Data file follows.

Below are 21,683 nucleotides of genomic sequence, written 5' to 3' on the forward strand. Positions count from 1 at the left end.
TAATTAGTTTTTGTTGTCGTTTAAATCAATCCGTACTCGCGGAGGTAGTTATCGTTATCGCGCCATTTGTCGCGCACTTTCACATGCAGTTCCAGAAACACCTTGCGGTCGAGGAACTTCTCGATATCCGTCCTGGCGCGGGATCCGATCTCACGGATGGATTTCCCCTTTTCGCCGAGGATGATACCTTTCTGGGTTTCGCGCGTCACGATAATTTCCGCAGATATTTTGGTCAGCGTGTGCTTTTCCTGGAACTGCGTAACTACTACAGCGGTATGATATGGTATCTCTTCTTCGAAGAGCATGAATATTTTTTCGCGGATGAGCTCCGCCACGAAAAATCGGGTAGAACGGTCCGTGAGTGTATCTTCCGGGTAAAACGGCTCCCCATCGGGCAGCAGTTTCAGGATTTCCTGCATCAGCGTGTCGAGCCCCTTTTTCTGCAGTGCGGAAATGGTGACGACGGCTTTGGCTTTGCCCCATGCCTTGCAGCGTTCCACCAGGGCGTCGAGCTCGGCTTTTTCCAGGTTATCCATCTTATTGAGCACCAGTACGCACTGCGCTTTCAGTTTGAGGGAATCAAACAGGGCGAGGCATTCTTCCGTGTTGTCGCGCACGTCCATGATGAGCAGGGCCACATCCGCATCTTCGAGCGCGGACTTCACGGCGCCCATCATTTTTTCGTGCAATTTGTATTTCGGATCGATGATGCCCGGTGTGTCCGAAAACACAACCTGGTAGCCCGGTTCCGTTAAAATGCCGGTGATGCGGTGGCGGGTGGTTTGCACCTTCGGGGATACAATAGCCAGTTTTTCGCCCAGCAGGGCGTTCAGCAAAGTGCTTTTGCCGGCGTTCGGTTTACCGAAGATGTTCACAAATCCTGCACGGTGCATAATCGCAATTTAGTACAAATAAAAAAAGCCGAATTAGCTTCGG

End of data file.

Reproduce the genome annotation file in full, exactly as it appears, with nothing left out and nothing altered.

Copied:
Below are 21,683 nucleotides of genomic sequence, written 5' to 3' on the forward strand. Positions count from 1 at the left end.
TAATTAGTTTTTGTTGTCGTTTAAATCAATCCGTACTCGCGGAGGTAGTTATCGTTATCGCGCCATTTGTCGCGCACTTTCACATGCAGTTCCAGAAACACCTTGCGGTCGAGGAACTTCTCGATATCCGTCCTGGCGCGGGATCCGATCTCACGGATGGATTTCCCCTTTTCGCCGAGGATGATACCTTTCTGGGTTTCGCGCGTCACGATAATTTCCGCAGATATTTTGGTCAGCGTGTGCTTTTCCTGGAACTGCGTAACTACTACAGCGGTATGATATGGTATCTCTTCTTCGAAGAGCATGAATATTTTTTCGCGGATGAGCTCCGCCACGAAAAATCGGGTAGAACGGTCCGTGAGTGTATCTTCCGGGTAAAACGGCTCCCCATCGGGCAGCAGTTTCAGGATTTCCTGCATCAGCGTGTCGAGCCCCTTTTTCTGCAGTGCGGAAATGGTGACGACGGCTTTGGCTTTGCCCCATGCCTTGCAGCGTTCCACCAGGGCGTCGAGCTCGGCTTTTTCCAGGTTATCCATCTTATTGAGCACCAGTACGCACTGCGCTTTCAGTTTGAGGGAATCAAACAGGGCGAGGCATTCTTCCGTGTTGTCGCGCACGTCCATGATGAGCAGGGCCACATCCGCATCTTCGAGCGCGGACTTCACGGCGCCCATCATTTTTTCGTGCAATTTGTATTTCGGATCGATGATGCCCGGTGTGTCCGAAAACACAACCTGGTAGCCCGGTTCCGTTAAAATGCCGGTGATGCGGTGGCGGGTGGTTTGCACCTTCGGGGATACAATAGCCAGTTTTTCGCCCAGCAGGGCGTTCAGCAAAGTGCTTTTGCCGGCGTTCGGTTTACCGAAGATGTTCACAAATCCTGCACGGTGCATAATCGCAATTTAGTACAAATAAAAAAAGCCGAATTAGCTTCGG